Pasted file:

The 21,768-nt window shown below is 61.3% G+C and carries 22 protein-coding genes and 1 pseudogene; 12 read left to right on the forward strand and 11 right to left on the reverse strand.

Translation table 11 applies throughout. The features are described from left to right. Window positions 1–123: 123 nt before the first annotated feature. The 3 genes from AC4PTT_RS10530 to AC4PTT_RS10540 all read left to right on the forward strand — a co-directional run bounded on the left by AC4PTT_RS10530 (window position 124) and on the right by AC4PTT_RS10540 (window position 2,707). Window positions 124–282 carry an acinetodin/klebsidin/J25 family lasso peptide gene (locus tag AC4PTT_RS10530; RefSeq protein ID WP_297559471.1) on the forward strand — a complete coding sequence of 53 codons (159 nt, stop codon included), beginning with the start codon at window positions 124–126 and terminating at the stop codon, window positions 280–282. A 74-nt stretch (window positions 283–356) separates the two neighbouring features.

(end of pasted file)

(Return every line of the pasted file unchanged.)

The 21,768-nt window shown below is 61.3% G+C and carries 22 protein-coding genes and 1 pseudogene; 12 read left to right on the forward strand and 11 right to left on the reverse strand.

Translation table 11 applies throughout. The features are described from left to right. Window positions 1–123: 123 nt before the first annotated feature. The 3 genes from AC4PTT_RS10530 to AC4PTT_RS10540 all read left to right on the forward strand — a co-directional run bounded on the left by AC4PTT_RS10530 (window position 124) and on the right by AC4PTT_RS10540 (window position 2,707). Window positions 124–282 carry an acinetodin/klebsidin/J25 family lasso peptide gene (locus tag AC4PTT_RS10530; RefSeq protein ID WP_297559471.1) on the forward strand — a complete coding sequence of 53 codons (159 nt, stop codon included), beginning with the start codon at window positions 124–126 and terminating at the stop codon, window positions 280–282. A 74-nt stretch (window positions 283–356) separates the two neighbouring features.